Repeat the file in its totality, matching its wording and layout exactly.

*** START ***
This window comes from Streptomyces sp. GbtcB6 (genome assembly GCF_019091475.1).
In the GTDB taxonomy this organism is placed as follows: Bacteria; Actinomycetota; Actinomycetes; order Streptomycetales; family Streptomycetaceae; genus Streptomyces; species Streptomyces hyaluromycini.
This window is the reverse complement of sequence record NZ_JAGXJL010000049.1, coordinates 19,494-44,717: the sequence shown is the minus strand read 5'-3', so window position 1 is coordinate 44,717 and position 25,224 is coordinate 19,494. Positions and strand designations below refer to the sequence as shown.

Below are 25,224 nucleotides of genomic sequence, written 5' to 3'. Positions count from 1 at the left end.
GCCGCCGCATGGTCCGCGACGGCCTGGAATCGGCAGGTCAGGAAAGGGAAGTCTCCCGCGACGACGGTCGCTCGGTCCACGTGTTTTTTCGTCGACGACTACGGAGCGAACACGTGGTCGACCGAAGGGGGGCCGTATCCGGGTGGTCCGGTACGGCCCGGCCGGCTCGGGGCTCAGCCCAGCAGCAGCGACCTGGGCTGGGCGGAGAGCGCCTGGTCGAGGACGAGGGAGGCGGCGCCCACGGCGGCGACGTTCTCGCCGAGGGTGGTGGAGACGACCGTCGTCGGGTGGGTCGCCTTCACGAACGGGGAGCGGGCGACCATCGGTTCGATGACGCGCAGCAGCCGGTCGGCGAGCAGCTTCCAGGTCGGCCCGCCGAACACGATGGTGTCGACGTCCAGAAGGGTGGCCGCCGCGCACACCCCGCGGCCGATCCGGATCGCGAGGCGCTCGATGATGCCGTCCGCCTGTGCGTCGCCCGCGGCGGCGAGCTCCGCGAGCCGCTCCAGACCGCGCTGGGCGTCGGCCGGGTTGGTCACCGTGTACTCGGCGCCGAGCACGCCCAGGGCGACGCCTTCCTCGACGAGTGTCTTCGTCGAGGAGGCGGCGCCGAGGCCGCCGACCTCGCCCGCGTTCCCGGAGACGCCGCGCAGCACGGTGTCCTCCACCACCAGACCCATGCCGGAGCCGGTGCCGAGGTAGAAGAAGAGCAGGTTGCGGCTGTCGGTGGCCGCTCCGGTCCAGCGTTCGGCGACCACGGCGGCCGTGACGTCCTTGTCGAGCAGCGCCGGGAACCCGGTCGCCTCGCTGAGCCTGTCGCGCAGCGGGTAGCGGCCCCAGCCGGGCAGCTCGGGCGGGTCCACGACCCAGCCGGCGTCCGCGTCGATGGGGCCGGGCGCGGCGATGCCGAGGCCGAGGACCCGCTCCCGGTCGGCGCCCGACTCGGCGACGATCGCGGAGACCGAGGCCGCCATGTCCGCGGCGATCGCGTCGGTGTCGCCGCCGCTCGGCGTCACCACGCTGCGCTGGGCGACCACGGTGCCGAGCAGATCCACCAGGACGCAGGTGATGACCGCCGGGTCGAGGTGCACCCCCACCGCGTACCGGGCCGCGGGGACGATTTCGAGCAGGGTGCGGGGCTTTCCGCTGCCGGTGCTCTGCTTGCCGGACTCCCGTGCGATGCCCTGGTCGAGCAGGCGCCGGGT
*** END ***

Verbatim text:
This window comes from Streptomyces sp. GbtcB6 (genome assembly GCF_019091475.1).
In the GTDB taxonomy this organism is placed as follows: Bacteria; Actinomycetota; Actinomycetes; order Streptomycetales; family Streptomycetaceae; genus Streptomyces; species Streptomyces hyaluromycini.
This window is the reverse complement of sequence record NZ_JAGXJL010000049.1, coordinates 19,494-44,717: the sequence shown is the minus strand read 5'-3', so window position 1 is coordinate 44,717 and position 25,224 is coordinate 19,494. Positions and strand designations below refer to the sequence as shown.

Below are 25,224 nucleotides of genomic sequence, written 5' to 3'. Positions count from 1 at the left end.
GCCGCCGCATGGTCCGCGACGGCCTGGAATCGGCAGGTCAGGAAAGGGAAGTCTCCCGCGACGACGGTCGCTCGGTCCACGTGTTTTTTCGTCGACGACTACGGAGCGAACACGTGGTCGACCGAAGGGGGGCCGTATCCGGGTGGTCCGGTACGGCCCGGCCGGCTCGGGGCTCAGCCCAGCAGCAGCGACCTGGGCTGGGCGGAGAGCGCCTGGTCGAGGACGAGGGAGGCGGCGCCCACGGCGGCGACGTTCTCGCCGAGGGTGGTGGAGACGACCGTCGTCGGGTGGGTCGCCTTCACGAACGGGGAGCGGGCGACCATCGGTTCGATGACGCGCAGCAGCCGGTCGGCGAGCAGCTTCCAGGTCGGCCCGCCGAACACGATGGTGTCGACGTCCAGAAGGGTGGCCGCCGCGCACACCCCGCGGCCGATCCGGATCGCGAGGCGCTCGATGATGCCGTCCGCCTGTGCGTCGCCCGCGGCGGCGAGCTCCGCGAGCCGCTCCAGACCGCGCTGGGCGTCGGCCGGGTTGGTCACCGTGTACTCGGCGCCGAGCACGCCCAGGGCGACGCCTTCCTCGACGAGTGTCTTCGTCGAGGAGGCGGCGCCGAGGCCGCCGACCTCGCCCGCGTTCCCGGAGACGCCGCGCAGCACGGTGTCCTCCACCACCAGACCCATGCCGGAGCCGGTGCCGAGGTAGAAGAAGAGCAGGTTGCGGCTGTCGGTGGCCGCTCCGGTCCAGCGTTCGGCGACCACGGCGGCCGTGACGTCCTTGTCGAGCAGCGCCGGGAACCCGGTCGCCTCGCTGAGCCTGTCGCGCAGCGGGTAGCGGCCCCAGCCGGGCAGCTCGGGCGGGTCCACGACCCAGCCGGCGTCCGCGTCGATGGGGCCGGGCGCGGCGATGCCGAGGCCGAGGACCCGCTCCCGGTCGGCGCCCGACTCGGCGACGATCGCGGAGACCGAGGCCGCCATGTCCGCGGCGATCGCGTCGGTGTCGCCGCCGCTCGGCGTCACCACGCTGCGCTGGGCGACCACGGTGCCGAGCAGATCCACCAGGACGCAGGTGATGACCGCCGGGTCGAGGTGCACCCCCACCGCGTACCGGGCCGCGGGGACGATTTCGAGCAGGGTGCGGGGCTTTCCGCTGCCGGTGCTCTGCTTGCCGGACTCCCGTGCGATGCCCTGGTCGAGCAGGCGCCGGGT